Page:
So I would like to thank the New York Times and others for saying what they would do in order to get Americas’ Budget under control. Nevertheless, I do believe it will take a National Effort of Individual Citizens calling their Representatives and Senators everyday on the Budget and Debt before the Special Interests in America and Humanity realize the Status Quo cannot remain silent.

Posted by: Henry Schlatman at November 16, 2010 1:24 AM
Comment #313229

Warped Reality, there is no Debt Commission plan, yet. Only a proposal by the two chairs of the Commisssion as a point of reference and comparison for the REAL plan adopted by the entire body of the Commission which is not due out until December 1.

There is no plan possible of passing that can achieve zeroing out the deficit in 5 years. A 10 year plan would require a herculean political effort by both parties. I think the 5 year period was political and psychological in nature, to demonstrate to the public just how excruciating deficit elimination is going to be; which will allow both parties to champion their constituent’s cries that this and this should not be cut by this much or this soon - opening the door to a less draconian and more realistic 10 year plan.

If they started out with a 10 year window, public outcry would have demanded a 15 or 20 year window. Viewed this way, the 5 year window was very clever and shrewd politically, and one of the best moves I have seen from our government in 10 years.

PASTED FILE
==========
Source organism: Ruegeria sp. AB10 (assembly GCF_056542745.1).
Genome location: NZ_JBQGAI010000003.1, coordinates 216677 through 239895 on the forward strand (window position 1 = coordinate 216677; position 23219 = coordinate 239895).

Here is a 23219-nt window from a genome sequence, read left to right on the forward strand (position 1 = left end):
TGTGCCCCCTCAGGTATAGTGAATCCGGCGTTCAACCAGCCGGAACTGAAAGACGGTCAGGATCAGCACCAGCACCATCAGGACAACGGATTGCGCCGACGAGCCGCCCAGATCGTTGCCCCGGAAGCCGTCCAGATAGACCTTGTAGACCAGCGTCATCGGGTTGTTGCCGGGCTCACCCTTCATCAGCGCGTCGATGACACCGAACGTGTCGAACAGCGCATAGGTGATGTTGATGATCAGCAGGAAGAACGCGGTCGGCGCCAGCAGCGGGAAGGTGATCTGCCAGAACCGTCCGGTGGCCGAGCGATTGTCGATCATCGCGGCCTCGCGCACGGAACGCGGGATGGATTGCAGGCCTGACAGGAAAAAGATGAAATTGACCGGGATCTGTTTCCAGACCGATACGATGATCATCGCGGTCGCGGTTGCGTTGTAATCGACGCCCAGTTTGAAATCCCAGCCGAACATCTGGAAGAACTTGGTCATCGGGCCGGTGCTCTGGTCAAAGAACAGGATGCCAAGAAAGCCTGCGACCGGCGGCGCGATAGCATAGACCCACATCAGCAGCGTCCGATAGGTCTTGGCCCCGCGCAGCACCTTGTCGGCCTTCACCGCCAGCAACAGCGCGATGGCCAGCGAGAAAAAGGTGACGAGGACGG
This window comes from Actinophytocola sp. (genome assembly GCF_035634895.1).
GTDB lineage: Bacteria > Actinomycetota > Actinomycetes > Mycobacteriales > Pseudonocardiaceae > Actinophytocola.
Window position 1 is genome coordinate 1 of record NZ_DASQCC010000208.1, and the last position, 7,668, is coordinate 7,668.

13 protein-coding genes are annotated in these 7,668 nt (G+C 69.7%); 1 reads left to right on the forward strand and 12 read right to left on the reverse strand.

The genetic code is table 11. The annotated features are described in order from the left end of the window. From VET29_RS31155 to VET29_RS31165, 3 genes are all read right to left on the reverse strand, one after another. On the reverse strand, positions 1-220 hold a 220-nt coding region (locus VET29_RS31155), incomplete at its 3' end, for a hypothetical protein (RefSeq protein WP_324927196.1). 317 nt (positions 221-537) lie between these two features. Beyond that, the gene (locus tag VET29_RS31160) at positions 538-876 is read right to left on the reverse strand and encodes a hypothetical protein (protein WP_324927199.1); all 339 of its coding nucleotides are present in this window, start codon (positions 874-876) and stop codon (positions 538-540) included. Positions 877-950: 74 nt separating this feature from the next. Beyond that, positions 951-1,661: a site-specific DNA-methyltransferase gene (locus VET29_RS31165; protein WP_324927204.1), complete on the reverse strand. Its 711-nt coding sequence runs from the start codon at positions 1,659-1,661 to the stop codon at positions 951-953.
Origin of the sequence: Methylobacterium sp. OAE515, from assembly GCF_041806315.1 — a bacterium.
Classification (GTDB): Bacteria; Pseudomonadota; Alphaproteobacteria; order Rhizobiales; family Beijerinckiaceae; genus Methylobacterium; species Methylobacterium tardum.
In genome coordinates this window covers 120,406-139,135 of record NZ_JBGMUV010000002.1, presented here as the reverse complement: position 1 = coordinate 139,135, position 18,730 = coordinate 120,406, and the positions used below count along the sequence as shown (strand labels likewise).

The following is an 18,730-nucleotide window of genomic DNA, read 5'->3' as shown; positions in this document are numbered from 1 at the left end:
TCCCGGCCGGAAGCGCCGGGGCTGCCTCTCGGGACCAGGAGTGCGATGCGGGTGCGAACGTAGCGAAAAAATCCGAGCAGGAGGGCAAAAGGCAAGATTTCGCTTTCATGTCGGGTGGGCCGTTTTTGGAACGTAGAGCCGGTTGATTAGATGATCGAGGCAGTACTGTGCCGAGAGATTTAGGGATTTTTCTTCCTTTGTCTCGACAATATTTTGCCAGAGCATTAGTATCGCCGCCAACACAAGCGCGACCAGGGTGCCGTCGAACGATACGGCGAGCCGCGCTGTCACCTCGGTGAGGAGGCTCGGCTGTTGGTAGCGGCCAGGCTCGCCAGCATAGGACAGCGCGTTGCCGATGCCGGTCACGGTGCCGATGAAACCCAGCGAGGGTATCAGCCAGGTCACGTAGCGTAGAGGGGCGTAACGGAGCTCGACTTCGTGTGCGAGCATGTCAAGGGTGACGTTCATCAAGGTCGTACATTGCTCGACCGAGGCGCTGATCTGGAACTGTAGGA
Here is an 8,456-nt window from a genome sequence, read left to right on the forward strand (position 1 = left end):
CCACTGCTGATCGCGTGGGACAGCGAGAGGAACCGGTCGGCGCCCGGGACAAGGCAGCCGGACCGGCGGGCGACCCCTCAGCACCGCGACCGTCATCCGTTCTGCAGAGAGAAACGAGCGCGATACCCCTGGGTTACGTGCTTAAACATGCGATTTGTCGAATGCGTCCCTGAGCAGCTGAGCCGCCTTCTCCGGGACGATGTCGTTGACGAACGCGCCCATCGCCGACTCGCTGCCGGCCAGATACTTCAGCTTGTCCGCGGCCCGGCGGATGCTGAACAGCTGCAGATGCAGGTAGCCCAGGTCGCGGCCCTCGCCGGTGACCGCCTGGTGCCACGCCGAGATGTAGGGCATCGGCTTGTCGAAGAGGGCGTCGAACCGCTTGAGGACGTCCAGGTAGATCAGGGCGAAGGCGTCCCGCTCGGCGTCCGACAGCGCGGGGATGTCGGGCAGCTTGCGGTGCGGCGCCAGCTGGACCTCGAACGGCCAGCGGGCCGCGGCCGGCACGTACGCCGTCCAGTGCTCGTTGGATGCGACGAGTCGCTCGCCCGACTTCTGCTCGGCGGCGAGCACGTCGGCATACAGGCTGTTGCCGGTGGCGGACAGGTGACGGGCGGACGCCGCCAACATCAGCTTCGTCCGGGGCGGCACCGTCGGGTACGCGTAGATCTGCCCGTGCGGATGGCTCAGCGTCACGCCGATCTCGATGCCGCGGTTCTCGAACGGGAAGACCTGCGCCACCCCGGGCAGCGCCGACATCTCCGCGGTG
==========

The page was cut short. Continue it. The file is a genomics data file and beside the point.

Posted by: David R. Remer at November 16, 2010 1:36 AM
Comment #313250

my plan

Posted by: j2t2 at November 16, 2010 4:31 PM
Comment #313257

Not too far off subject:

A new non-partisan report finds that the cumulative effects of President Obama’s health care reform package would be beneficial for the government’s efforts at debt reduction if the law is implemented fully.

The U.S. Government Accountability Office put out a report on Monday afternoon that provides some welcome news for defenders of the Affordable Care Act and, perhaps, a bit of pause for those eager to overturn or de-fund the legislation. The debt is an increasingly dire crisis, the investigative arm of Congress found. But one thing alleviating the problem, though by no means eliminating it, is the health care reform package passed this past spring.

From an article by Sam Stein.

Posted by: Marysdude at November 16, 2010 7:07 PM
Comment #313310

I am surprised that no one has mentioned the fact that the salaries of many of the staff members on this commission are being paid by special interests.

Posted by: jlw at November 17, 2010 3:55 PM
Comment #313314


Special interests paying off officials in Washington? Surely not…;)

Posted by: Marysdude at November 17, 2010 5:10 PM
Comment #313329

Marysdude, no, just good Samaritans helping to defray the costs of the commission because of the governments fiscal crisis.

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Comment #348994